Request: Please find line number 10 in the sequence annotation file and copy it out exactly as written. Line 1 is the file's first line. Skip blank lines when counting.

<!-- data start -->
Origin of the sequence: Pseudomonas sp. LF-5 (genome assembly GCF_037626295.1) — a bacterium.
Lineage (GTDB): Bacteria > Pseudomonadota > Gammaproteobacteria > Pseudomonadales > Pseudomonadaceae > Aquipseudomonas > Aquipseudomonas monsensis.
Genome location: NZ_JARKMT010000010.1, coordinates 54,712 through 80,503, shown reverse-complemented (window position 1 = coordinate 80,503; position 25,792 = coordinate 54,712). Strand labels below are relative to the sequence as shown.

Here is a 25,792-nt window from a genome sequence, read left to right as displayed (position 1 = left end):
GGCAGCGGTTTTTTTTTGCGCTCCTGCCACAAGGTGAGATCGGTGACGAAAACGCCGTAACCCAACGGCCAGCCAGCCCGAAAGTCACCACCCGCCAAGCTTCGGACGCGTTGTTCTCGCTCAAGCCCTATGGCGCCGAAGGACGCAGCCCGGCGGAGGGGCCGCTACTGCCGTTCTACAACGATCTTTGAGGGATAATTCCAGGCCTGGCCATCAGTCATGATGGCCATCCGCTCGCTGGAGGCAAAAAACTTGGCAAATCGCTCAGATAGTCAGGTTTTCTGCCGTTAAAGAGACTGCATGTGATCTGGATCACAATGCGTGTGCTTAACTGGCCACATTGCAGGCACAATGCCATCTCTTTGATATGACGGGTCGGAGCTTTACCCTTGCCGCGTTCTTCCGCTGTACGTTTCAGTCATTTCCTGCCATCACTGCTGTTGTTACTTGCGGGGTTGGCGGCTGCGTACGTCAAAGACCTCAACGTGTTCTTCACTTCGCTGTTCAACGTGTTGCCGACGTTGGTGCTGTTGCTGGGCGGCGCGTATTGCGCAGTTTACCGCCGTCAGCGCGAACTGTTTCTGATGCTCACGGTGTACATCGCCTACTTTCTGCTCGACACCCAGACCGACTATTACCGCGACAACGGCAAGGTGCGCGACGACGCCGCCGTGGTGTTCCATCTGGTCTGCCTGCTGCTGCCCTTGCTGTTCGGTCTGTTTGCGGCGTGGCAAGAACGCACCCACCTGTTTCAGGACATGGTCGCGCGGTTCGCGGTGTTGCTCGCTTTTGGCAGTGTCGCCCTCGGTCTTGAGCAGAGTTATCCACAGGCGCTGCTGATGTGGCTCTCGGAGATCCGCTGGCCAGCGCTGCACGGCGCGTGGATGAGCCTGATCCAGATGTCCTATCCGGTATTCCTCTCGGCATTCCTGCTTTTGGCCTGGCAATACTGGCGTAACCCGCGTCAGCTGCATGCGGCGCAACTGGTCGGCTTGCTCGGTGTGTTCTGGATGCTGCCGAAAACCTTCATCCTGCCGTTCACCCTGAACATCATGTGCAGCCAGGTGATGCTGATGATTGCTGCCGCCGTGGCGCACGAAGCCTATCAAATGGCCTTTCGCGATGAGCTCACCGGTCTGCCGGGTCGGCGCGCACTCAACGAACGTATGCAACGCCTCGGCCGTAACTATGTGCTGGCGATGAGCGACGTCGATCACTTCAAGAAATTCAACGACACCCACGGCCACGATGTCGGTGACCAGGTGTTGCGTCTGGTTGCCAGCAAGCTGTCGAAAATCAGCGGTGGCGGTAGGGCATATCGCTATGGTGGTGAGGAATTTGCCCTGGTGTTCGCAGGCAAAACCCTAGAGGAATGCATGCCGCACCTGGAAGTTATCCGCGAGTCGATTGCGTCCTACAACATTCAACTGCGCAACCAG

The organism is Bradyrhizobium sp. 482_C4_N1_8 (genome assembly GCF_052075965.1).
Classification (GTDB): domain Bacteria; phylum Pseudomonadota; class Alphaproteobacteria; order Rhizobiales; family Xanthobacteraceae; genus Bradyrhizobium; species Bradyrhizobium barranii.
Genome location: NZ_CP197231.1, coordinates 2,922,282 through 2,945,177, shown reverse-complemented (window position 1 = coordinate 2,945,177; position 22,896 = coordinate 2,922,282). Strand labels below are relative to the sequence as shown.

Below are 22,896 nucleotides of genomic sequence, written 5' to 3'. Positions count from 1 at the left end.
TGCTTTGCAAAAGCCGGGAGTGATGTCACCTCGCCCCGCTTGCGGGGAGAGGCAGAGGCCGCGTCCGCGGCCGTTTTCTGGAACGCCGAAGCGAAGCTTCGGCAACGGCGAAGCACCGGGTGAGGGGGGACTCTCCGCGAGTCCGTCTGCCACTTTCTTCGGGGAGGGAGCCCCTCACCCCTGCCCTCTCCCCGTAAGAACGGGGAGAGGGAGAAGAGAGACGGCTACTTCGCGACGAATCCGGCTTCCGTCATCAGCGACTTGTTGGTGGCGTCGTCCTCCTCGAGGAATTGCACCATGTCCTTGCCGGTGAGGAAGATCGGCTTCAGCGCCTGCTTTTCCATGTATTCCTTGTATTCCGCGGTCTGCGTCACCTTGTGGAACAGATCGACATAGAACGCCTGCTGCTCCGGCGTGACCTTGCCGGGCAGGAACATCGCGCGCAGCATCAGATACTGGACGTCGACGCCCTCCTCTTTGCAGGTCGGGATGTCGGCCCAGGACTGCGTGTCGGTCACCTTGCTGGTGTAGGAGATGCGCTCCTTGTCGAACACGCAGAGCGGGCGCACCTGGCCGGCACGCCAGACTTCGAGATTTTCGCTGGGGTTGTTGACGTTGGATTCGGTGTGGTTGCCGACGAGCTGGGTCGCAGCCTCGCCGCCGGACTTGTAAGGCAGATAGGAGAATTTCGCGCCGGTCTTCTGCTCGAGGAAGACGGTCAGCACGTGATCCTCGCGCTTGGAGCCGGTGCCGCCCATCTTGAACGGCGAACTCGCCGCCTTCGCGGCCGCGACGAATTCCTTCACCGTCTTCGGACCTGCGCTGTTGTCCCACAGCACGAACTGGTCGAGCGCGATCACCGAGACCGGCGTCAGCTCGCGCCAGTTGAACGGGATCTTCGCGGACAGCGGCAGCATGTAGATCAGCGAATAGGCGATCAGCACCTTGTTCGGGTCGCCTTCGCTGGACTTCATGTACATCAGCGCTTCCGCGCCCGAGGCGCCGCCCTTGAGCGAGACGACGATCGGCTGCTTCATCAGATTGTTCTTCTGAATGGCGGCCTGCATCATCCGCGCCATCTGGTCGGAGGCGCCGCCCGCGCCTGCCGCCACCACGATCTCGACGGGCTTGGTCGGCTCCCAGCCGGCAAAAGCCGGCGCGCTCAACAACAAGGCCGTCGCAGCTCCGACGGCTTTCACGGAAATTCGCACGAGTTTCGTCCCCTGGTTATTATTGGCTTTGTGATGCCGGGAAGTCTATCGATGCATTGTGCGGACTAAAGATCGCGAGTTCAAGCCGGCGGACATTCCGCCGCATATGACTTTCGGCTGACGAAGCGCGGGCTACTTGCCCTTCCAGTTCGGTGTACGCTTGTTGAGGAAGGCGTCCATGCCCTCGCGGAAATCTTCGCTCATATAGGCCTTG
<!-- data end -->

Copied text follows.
TGCTTTGCAAAAGCCGGGAGTGATGTCACCTCGCCCCGCTTGCGGGGAGAGGCAGAGGCCGCGTCCGCGGCCGTTTTCTGGAACGCCGAAGCGAAGCTTCGGCAACGGCGAAGCACCGGGTGAGGGGGGACTCTCCGCGAGTCCGTCTGCCACTTTCTTCGGGGAGGGAGCCCCTCACCCCTGCCCTCTCCCCGTAAGAACGGGGAGAGGGAGAAGAGAGACGGCTACTTCGCGACGAATCCGGCTTCCGTCATCAGCGACTTGTTGGTGGCGTCGTCCTCCTCGAGGAATTGCACCATGTCCTTGCCGGTGAGGAAGATCGGCTTCAGCGCCTGCTTTTCCATGTATTCCTTGTATTCCGCGGTCTGCGTCACCTTGTGGAACAGATCGACATAGAACGCCTGCTGCTCCGGCGTGACCTTGCCGGGCAGGAACATCGCGCGCAGCATCAGATACTGGACGTCGACGCCCTCCTCTTTGCAGGTCGGGATGTCGGCCCAGGACTGCGTGTCGGTCACCTTGCTGGTGTAGGAGATGCGCTCCTTGTCGAACACGCAGAGCGGGCGCACCTGGCCGGCACGCCAGACTTCGAGATTTTCGCTGGGGTTGTTGACGTTGGATTCGGTGTGGTTGCCGACGAGCTGGGTCGCAGCCTCGCCGCCGGACTTGTAAGGCAGATAGGAGAATTTCGCGCCGGTCTTCTGCTCGAGGAAGACGGTCAGCACGTGATCCTCGCGCTTGGAGCCGGTGCCGCCCATCTTGAACGGCGAACTCGCCGCCTTCGCGGCCGCGACGAATTCCTTCACCGTCTTCGGACCTGCGCTGTTGTCCCACAGCACGAACTGGTCGAGCGCGATCACCGAGACCGGCGTCAGCTCGCGCCAGTTGAACGGGATCTTCGCGGACAGCGGCAGCATGTAGATCAGCGAATAGGCGATCAGCACCTTGTTCGGGTCGCCTTCGCTGGACTTCATGTACATCAGCGCTTCCGCGCCCGAGGCGCCGCCCTTGAGCGAGACGACGATCGGCTGCTTCATCAGATTGTTCTTCTGAATGGCGGCCTGCATCATCCGCGCCATCTGGTCGGAGGCGCCGCCCGCGCCTGCCGCCACCACGATCTCGACGGGCTTGGTCGGCTCCCAGCCGGCAAAAGCCGGCGCGCTCAACAACAAGGCCGTCGCAGCTCCGACGGCTTTCACGGAAATTCGCACGAGTTTCGTCCCCTGGTTATTATTGGCTTTGTGATGCCGGGAAGTCTATCGATGCATTGTGCGGACTAAAGATCGCGAGTTCAAGCCGGCGGACATTCCGCCGCATATGACTTTCGGCTGACGAAGCGCGGGCTACTTGCCCTTCCAGTTCGGTGTACGCTTGTTGAGGAAGGCGTCCATGCCCTCGCGGAAATCTTCGCTCATATAGGCCTTG